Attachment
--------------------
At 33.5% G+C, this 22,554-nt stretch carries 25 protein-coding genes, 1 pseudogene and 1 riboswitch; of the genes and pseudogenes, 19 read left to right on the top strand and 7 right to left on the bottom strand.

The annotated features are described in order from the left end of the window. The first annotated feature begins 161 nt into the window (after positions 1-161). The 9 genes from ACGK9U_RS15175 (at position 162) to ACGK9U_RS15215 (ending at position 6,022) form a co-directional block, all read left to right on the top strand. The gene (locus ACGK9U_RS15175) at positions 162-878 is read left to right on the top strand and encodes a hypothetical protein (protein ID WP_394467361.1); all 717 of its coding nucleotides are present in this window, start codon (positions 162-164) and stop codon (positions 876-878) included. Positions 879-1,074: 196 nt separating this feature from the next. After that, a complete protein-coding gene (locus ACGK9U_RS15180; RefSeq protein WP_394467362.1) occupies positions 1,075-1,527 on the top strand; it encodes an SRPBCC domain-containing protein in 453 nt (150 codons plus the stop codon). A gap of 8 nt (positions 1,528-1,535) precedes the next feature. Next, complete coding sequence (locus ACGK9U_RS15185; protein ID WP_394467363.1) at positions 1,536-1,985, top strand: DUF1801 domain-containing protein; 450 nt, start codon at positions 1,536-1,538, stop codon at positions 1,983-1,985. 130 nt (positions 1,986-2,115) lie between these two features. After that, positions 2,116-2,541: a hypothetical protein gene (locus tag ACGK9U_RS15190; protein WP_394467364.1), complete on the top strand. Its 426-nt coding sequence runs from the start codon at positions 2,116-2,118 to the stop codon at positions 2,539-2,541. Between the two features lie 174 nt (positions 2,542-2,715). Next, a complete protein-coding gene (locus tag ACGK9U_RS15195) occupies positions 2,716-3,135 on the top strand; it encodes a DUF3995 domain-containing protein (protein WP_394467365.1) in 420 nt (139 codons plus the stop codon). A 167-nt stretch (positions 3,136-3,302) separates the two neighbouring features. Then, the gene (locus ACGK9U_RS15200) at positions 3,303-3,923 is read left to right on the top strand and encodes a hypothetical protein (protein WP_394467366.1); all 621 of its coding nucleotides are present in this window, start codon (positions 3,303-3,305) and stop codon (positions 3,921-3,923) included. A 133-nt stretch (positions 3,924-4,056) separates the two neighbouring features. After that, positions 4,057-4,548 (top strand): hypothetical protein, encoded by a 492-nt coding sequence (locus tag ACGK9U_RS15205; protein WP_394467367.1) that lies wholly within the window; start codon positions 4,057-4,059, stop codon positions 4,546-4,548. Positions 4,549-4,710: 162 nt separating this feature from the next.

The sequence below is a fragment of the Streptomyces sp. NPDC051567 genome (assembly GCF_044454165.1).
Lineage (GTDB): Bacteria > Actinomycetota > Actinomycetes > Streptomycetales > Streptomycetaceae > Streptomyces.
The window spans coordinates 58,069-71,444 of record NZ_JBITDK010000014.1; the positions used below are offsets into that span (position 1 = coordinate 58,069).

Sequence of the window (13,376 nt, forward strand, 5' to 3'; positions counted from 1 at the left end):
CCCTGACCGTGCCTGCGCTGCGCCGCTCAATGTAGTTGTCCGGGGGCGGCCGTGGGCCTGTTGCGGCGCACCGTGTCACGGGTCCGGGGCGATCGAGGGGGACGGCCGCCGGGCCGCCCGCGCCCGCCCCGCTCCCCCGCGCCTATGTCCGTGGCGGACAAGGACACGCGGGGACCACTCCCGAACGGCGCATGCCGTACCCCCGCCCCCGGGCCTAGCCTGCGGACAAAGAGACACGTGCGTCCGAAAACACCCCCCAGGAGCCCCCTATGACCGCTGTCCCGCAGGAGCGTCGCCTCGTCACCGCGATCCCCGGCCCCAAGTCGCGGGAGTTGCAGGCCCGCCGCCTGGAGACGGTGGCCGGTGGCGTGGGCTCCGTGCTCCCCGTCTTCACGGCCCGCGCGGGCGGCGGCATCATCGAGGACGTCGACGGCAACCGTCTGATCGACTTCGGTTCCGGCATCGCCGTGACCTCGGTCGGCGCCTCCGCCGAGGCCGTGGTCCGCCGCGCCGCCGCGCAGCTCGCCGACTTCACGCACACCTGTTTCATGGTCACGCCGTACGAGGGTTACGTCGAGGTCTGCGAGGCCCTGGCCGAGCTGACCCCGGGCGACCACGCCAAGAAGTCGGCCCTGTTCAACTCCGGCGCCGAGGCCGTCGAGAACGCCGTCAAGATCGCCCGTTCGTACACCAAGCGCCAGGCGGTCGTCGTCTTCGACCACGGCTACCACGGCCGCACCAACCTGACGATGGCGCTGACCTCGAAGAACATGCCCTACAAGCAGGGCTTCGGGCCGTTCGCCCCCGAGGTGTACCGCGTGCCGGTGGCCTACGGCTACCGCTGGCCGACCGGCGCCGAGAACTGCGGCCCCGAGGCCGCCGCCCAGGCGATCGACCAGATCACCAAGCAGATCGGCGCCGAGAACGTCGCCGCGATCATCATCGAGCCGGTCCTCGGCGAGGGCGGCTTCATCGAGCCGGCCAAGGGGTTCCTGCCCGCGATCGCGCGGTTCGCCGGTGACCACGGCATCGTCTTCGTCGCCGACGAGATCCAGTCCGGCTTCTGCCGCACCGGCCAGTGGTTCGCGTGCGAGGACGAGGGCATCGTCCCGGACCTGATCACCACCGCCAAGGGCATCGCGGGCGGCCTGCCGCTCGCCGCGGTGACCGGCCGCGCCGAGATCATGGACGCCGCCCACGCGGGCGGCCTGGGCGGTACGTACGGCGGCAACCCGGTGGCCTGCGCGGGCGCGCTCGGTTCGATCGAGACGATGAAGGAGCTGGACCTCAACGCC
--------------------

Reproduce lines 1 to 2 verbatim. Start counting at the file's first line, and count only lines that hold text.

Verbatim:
At 33.5% G+C, this 22,554-nt stretch carries 25 protein-coding genes, 1 pseudogene and 1 riboswitch; of the genes and pseudogenes, 19 read left to right on the top strand and 7 right to left on the bottom strand.

The annotated features are described in order from the left end of the window. The first annotated feature begins 161 nt into the window (after positions 1-161). The 9 genes from ACGK9U_RS15175 (at position 162) to ACGK9U_RS15215 (ending at position 6,022) form a co-directional block, all read left to right on the top strand. The gene (locus ACGK9U_RS15175) at positions 162-878 is read left to right on the top strand and encodes a hypothetical protein (protein ID WP_394467361.1); all 717 of its coding nucleotides are present in this window, start codon (positions 162-164) and stop codon (positions 876-878) included. Positions 879-1,074: 196 nt separating this feature from the next. After that, a complete protein-coding gene (locus ACGK9U_RS15180; RefSeq protein WP_394467362.1) occupies positions 1,075-1,527 on the top strand; it encodes an SRPBCC domain-containing protein in 453 nt (150 codons plus the stop codon). A gap of 8 nt (positions 1,528-1,535) precedes the next feature. Next, complete coding sequence (locus ACGK9U_RS15185; protein ID WP_394467363.1) at positions 1,536-1,985, top strand: DUF1801 domain-containing protein; 450 nt, start codon at positions 1,536-1,538, stop codon at positions 1,983-1,985. 130 nt (positions 1,986-2,115) lie between these two features. After that, positions 2,116-2,541: a hypothetical protein gene (locus tag ACGK9U_RS15190; protein WP_394467364.1), complete on the top strand. Its 426-nt coding sequence runs from the start codon at positions 2,116-2,118 to the stop codon at positions 2,539-2,541. Between the two features lie 174 nt (positions 2,542-2,715). Next, a complete protein-coding gene (locus tag ACGK9U_RS15195) occupies positions 2,716-3,135 on the top strand; it encodes a DUF3995 domain-containing protein (protein WP_394467365.1) in 420 nt (139 codons plus the stop codon). A 167-nt stretch (positions 3,136-3,302) separates the two neighbouring features. Then, the gene (locus ACGK9U_RS15200) at positions 3,303-3,923 is read left to right on the top strand and encodes a hypothetical protein (protein WP_394467366.1); all 621 of its coding nucleotides are present in this window, start codon (positions 3,303-3,305) and stop codon (positions 3,921-3,923) included. A 133-nt stretch (positions 3,924-4,056) separates the two neighbouring features. After that, positions 4,057-4,548 (top strand): hypothetical protein, encoded by a 492-nt coding sequence (locus tag ACGK9U_RS15205; protein WP_394467367.1) that lies wholly within the window; start codon positions 4,057-4,059, stop codon positions 4,546-4,548. Positions 4,549-4,710: 162 nt separating this feature from the next.